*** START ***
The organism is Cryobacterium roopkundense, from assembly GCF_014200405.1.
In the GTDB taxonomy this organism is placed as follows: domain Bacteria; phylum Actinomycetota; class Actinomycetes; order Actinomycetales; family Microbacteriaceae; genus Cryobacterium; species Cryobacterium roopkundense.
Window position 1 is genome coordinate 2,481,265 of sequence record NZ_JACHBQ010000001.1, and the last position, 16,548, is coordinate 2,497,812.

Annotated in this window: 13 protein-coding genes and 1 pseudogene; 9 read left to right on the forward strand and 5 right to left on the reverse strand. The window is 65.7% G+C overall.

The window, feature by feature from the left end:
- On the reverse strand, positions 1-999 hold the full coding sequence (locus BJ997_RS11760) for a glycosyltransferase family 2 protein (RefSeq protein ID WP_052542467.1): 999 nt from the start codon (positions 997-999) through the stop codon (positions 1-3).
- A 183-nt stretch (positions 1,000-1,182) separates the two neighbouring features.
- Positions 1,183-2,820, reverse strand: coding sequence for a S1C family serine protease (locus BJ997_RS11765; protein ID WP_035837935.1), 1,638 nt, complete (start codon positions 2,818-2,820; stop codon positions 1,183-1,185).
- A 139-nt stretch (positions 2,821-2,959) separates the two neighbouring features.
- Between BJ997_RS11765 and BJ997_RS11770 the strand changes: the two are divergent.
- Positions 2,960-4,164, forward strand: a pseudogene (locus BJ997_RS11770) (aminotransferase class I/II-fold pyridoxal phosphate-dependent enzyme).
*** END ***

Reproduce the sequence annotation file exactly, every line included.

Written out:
The organism is Cryobacterium roopkundense, from assembly GCF_014200405.1.
In the GTDB taxonomy this organism is placed as follows: domain Bacteria; phylum Actinomycetota; class Actinomycetes; order Actinomycetales; family Microbacteriaceae; genus Cryobacterium; species Cryobacterium roopkundense.
Window position 1 is genome coordinate 2,481,265 of sequence record NZ_JACHBQ010000001.1, and the last position, 16,548, is coordinate 2,497,812.

Annotated in this window: 13 protein-coding genes and 1 pseudogene; 9 read left to right on the forward strand and 5 right to left on the reverse strand. The window is 65.7% G+C overall.

The window, feature by feature from the left end:
- On the reverse strand, positions 1-999 hold the full coding sequence (locus BJ997_RS11760) for a glycosyltransferase family 2 protein (RefSeq protein ID WP_052542467.1): 999 nt from the start codon (positions 997-999) through the stop codon (positions 1-3).
- A 183-nt stretch (positions 1,000-1,182) separates the two neighbouring features.
- Positions 1,183-2,820, reverse strand: coding sequence for a S1C family serine protease (locus BJ997_RS11765; protein ID WP_035837935.1), 1,638 nt, complete (start codon positions 2,818-2,820; stop codon positions 1,183-1,185).
- A 139-nt stretch (positions 2,821-2,959) separates the two neighbouring features.
- Between BJ997_RS11765 and BJ997_RS11770 the strand changes: the two are divergent.
- Positions 2,960-4,164, forward strand: a pseudogene (locus BJ997_RS11770) (aminotransferase class I/II-fold pyridoxal phosphate-dependent enzyme).